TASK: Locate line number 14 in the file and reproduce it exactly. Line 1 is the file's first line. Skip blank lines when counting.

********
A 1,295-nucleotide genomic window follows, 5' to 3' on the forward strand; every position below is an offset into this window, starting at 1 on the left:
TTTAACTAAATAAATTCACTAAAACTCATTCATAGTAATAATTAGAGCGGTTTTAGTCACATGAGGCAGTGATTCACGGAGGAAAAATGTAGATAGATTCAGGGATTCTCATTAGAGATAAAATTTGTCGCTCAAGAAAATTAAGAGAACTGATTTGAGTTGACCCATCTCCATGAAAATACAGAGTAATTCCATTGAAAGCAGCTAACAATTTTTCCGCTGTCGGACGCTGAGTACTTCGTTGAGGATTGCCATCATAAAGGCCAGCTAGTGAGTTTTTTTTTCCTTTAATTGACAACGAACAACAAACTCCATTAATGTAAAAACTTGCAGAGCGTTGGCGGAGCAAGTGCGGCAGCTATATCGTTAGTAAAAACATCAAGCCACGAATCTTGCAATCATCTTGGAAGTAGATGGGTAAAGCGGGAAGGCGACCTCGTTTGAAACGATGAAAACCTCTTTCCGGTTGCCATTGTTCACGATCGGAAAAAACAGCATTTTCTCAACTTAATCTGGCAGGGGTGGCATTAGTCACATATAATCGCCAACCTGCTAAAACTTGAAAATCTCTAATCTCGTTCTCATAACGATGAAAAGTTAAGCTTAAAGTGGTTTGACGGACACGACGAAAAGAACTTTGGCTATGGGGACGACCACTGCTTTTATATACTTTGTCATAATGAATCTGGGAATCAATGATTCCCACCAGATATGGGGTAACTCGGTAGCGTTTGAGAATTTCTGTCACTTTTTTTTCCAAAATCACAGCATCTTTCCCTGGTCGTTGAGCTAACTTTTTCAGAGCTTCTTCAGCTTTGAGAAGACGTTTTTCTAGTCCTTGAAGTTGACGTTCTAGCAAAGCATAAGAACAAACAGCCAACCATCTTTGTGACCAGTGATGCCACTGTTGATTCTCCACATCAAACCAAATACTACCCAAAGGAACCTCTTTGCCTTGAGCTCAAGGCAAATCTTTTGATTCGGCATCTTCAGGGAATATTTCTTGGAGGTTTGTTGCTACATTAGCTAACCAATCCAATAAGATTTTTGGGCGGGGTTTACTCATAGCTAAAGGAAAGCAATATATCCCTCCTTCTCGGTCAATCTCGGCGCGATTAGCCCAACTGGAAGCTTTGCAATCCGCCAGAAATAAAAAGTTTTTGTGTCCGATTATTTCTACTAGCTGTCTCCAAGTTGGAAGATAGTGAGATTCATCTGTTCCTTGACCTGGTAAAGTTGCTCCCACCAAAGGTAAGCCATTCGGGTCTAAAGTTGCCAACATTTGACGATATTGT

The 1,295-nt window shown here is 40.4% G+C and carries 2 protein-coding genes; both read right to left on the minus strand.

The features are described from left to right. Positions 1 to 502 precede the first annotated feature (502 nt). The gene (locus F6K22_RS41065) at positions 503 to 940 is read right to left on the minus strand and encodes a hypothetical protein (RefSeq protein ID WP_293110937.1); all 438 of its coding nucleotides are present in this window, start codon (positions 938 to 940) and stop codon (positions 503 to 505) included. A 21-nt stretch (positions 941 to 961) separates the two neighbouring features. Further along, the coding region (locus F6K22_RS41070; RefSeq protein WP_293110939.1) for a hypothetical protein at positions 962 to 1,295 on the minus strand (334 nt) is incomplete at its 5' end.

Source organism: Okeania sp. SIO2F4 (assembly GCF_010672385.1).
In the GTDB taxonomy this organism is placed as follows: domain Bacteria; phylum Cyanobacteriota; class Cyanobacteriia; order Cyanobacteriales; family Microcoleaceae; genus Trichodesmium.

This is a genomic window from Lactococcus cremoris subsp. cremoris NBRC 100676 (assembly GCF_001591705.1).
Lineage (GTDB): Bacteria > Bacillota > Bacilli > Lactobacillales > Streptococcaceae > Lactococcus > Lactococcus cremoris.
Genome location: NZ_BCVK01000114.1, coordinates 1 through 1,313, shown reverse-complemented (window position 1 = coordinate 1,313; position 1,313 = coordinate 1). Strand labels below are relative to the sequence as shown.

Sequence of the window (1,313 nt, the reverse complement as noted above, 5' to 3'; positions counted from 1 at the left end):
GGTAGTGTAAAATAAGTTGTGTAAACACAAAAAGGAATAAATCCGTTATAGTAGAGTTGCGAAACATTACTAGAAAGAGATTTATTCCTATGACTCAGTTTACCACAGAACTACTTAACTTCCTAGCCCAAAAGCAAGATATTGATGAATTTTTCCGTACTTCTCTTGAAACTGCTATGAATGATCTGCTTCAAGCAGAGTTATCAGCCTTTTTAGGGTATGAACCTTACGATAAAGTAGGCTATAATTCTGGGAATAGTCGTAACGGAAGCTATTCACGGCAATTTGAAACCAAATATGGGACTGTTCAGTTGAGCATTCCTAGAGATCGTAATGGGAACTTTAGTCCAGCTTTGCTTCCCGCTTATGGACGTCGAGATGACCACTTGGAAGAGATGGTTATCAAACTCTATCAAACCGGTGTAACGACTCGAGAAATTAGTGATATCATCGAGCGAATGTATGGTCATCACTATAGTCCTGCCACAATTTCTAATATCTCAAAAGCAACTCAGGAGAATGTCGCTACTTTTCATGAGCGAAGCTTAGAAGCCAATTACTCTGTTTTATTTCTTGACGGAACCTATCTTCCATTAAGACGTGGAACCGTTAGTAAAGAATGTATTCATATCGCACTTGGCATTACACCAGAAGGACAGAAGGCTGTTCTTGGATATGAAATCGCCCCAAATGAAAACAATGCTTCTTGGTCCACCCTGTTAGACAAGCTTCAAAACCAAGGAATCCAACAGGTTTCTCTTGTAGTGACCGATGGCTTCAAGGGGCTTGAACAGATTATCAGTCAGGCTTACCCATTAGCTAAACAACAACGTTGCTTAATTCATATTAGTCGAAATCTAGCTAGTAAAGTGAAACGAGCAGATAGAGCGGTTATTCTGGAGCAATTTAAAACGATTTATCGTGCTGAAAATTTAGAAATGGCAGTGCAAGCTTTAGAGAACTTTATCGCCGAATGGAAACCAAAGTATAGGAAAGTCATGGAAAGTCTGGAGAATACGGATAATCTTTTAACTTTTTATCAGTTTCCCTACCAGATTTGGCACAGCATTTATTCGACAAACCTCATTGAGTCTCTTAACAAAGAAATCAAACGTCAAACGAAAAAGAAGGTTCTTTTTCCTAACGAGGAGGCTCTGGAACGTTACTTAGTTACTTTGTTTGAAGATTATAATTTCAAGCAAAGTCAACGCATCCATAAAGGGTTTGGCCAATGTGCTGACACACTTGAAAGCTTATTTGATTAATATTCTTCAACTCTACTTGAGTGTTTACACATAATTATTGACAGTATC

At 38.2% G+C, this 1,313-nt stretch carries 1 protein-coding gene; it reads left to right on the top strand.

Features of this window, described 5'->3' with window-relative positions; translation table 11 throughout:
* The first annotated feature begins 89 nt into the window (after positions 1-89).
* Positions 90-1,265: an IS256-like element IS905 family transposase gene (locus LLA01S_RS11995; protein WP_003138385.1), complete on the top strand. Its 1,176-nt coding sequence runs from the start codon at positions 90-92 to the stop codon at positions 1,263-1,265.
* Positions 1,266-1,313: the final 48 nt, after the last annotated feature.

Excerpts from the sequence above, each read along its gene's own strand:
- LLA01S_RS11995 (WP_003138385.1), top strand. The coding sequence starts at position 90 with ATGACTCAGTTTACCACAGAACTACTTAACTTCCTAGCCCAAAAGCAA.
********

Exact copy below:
* The first annotated feature begins 89 nt into the window (after positions 1-89).